Casual readers of the news will have no idea what to make of Sandy Berger’s guilty plea. This AP story says:
Former national security adviser Sandy Berger, who once had unfettered access to the government’s most sensitive secrets, pleaded guilty Friday to sneaking classified documents out of the National Archives, then using scissors to cut up some of them.
Rather than the “honest mistake” he described last summer, Berger acknowledged to U.S. Magistrate Deborah Robinson that he intentionally took and deliberately destroyed three copies of the same document dealing with terror threats during the 2000 millennium celebration. He then lied about it to Archives staff when they told him documents were missing.
Noel Hillman, chief of the Justice Department’s public integrity section, tried to be reassuring:
Berger only had copies of documents; all of the originals remain in the government’s possession, Hillman said.
The AP describes the Berger incident as “bizarre,” and, to an ordinary reader, it must seem bizarre indeed. Why would anyone steal and destroy “three copies of the same document,” and then lie about it?
The answer, obviously, is that all of the “copies” were different, in that they contained different handwritten notes by various Clinton administration officials, apparently including Berger. This Washington Post story is slightly more informative:
Berger’s associates said yesterday he believes that closure is near on what has been an embarrassing episode during which he repeatedly misled people about what happened during two visits to the National Archives in September and October 2003.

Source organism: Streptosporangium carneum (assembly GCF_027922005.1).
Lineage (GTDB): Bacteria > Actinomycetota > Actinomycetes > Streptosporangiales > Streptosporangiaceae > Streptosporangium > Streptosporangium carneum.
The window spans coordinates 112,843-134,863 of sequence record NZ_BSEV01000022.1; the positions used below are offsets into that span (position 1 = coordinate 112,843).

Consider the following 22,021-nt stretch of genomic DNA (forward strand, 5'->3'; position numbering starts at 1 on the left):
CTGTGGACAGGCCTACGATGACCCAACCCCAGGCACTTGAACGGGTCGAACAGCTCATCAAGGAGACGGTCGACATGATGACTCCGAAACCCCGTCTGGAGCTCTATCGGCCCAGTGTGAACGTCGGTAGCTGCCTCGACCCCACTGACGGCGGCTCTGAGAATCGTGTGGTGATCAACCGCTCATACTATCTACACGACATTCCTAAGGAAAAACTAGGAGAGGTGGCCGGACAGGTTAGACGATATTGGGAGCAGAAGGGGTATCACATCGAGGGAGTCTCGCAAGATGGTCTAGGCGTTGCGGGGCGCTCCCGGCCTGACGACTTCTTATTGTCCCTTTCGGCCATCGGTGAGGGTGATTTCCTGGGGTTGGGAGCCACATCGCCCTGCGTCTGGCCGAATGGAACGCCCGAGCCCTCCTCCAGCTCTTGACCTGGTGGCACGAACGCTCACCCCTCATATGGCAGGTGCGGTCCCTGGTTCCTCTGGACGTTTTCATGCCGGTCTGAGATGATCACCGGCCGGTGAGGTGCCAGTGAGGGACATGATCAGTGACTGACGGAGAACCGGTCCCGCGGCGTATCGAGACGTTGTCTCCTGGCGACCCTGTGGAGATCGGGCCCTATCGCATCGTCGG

Rather than misplacing or unintentionally throwing away three of the five copies he took from the archives, as the former national security adviser earlier maintained, he shredded them with a pair of scissors late one evening at the downtown offices of his international consulting business.
The document, written by former National Security Council terrorism expert Richard A. Clarke, was an “after-action review” prepared in early 2000 detailing the administration’s actions to thwart terrorist attacks during the millennium celebration. It contained considerable discussion about the administration’s awareness of the rising threat of attacks on U.S. soil.
Archives officials have said previously that Berger had copies only, and that no original documents were lost. It remains unclear whether Berger knew that, or why he destroyed three versions of a document but left two other versions intact. Officials have said the five versions were largely similar, but contained slight variations as the after-action report moved around different agencies of the executive branch.
So Berger removed five copies of the Clarke report, carefully destroyed three of them “late one evening,” and returned the other two to the Archives. Obviously he reviewed the notes on the five documents and destroyed the three that contained information damaging to the reputation of the Clinton administration. I do not find reassuring the Post’s suggestion that these were “copies only” and that it “remains unclear whether Berger knew that.” Obviously all five copies of the Clarke report were “copies.” But they contained unique notes, and Berger certainly thought that they were the only “copies” of those notes in existence, or it would make no sense to destroy them. I have seen no evidence whatsoever that he was wrong.
One aspect of Berger’s sentence that seems almost humorous is the fact that his security clearance is suspended for three years. He wasn’t going to need it during President Bush’s second term, in any event, and he’ll have it back in time for the new Democratic administration that, he hopes, will begin in 2009. What a penalty for attempting, apparently successfully, to destroy a portion of the historical record relating to the government’s anti-terror activities in the months leading up to September 11.